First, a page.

Top 5 – Daphne Du Maurier’s “Great Cornish Novels” Awards

So I have turned the last page in the big book of Daphne Du Maurier’s “Great Cornish Novels”. And what a lovely adventure it has been! Du Maurier has invented some fantastic characters, described some beautiful settings in scenic Cornwall, and created complex and thrilling story-lines. What more could you want from such a great big book?

I had wanted to do a Du Maurier themed Top 5 characters post, but it would be impossible to choose 5  favourite characters when some of the best are rather unlike-able. So instead, I have decided to hand some awards out. That’ll be 4 awards for 4 brilliant characters and 1 award for my favourite setting, all taken from the big book of Du Maurier’s “Four Great Cornish Novels” collection. These include Jamaica Inn, Rebecca, Frenchman’s Creek and My Cousin Rachel.

And to get into a Cornish mood, I have added some beautiful photographs taken by Louise Smedley-Hampson. You can find more of her work here:

… Drum roll please …

Continue reading

Frenchman’s Creek – Daphne Du Maurier

This is a very different novel to Jamaica Inn and Rebecca. It does not have the same mounting tension and terrifying characters. What it does have, however, is a superb opening. Daphne du Maurier certainly knows how to start a book and the beginning of Frenchman’s Creek is particularly atmospheric.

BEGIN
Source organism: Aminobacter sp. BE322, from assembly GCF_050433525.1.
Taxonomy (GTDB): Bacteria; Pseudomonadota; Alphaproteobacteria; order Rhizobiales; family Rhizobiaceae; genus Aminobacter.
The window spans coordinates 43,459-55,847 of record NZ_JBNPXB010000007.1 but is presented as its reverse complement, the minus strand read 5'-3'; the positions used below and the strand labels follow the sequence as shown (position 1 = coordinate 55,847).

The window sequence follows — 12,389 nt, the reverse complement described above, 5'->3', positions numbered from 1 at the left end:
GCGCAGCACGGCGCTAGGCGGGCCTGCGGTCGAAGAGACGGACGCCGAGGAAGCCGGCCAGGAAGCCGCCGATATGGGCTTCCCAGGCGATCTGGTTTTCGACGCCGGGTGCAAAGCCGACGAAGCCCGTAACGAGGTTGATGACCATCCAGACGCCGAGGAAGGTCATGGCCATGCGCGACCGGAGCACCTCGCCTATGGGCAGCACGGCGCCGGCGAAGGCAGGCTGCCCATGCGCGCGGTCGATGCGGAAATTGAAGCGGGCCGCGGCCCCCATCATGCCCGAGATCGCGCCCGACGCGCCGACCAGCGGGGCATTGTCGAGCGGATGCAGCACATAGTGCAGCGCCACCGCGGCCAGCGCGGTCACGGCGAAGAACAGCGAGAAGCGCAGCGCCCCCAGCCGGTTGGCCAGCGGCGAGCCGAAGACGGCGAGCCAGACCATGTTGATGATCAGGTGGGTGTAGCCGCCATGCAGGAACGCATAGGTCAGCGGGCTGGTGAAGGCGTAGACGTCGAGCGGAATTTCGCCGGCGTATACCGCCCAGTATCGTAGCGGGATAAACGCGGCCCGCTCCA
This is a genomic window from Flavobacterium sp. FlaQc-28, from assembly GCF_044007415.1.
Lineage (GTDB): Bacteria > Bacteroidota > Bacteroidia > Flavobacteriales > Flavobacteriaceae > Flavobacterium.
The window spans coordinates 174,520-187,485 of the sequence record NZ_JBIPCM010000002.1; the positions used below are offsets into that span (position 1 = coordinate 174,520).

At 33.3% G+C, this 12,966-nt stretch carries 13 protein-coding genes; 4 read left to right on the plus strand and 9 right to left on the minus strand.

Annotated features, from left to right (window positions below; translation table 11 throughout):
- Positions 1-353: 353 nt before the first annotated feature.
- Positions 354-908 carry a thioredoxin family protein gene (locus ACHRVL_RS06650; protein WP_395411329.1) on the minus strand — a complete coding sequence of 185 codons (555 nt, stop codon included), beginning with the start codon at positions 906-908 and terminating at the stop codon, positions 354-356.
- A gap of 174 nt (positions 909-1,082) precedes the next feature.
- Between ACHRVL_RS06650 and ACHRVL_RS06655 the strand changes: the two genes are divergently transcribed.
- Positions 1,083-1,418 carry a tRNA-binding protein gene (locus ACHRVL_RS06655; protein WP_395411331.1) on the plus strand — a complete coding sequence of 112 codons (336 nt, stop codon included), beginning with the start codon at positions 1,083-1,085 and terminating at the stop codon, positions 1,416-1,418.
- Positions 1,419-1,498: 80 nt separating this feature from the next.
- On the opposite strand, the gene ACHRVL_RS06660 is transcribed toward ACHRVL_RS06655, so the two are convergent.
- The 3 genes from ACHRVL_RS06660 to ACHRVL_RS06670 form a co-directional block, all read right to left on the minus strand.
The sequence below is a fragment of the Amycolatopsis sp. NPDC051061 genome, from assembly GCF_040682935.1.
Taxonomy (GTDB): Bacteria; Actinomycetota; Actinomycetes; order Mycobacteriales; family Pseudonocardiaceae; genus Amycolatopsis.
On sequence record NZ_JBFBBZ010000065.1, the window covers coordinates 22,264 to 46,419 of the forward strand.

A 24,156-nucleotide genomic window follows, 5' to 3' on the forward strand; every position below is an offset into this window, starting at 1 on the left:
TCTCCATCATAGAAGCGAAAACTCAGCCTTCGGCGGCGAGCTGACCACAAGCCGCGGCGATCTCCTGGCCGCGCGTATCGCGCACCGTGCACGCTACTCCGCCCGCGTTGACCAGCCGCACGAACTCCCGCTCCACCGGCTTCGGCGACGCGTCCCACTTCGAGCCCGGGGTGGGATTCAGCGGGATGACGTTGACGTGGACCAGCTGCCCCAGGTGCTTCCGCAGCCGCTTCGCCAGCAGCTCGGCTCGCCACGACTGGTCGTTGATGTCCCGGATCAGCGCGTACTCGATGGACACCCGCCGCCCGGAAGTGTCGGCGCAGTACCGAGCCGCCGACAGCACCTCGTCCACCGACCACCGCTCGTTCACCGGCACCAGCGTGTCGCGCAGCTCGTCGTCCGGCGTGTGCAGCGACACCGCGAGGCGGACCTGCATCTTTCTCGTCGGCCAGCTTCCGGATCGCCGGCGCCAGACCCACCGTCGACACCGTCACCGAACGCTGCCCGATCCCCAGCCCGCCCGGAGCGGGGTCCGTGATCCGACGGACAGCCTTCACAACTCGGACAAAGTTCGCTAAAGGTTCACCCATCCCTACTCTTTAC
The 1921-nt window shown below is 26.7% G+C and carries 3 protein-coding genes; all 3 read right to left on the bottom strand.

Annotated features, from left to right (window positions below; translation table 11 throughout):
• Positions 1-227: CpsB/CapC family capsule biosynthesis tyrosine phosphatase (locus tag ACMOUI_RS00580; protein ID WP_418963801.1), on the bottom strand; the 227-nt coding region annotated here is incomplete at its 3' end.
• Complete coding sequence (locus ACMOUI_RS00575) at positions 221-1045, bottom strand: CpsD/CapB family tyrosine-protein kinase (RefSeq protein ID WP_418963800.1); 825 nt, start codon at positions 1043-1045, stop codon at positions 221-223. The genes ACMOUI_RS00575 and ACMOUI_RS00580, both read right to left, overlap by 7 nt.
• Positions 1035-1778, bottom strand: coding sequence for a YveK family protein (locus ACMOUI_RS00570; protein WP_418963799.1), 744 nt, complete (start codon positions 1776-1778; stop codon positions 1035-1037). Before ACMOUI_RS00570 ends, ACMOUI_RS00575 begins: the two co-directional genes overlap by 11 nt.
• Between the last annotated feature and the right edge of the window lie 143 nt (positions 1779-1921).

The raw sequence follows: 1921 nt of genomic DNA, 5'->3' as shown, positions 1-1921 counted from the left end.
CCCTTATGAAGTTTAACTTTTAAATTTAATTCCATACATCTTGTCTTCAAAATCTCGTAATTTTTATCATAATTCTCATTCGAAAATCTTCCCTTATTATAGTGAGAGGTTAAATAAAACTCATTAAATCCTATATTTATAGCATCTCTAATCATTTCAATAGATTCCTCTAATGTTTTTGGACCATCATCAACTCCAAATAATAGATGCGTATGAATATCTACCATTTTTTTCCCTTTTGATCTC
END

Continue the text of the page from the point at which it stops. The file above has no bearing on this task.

Navron House in Cornwall, where tourists can take tea, is so unlike what it used to be, when a women lived there one summer, many years ago. However, the surrounding landscape is as enchanting as ever with the thick trees, the glittering river and a secretive creek, hidden from view. If you listen carefully, you can hear echoes of that hot summer long ago and whispers of a woman and her lover. If you should find yourself drifting on the waters of Frenchman’s Creek, you may see the ghost of a ship and hear the flutter of sails. And if you close your eyes, you might be taken back to a different time to relive the love story of a pirate and the Lady Dona. Continue reading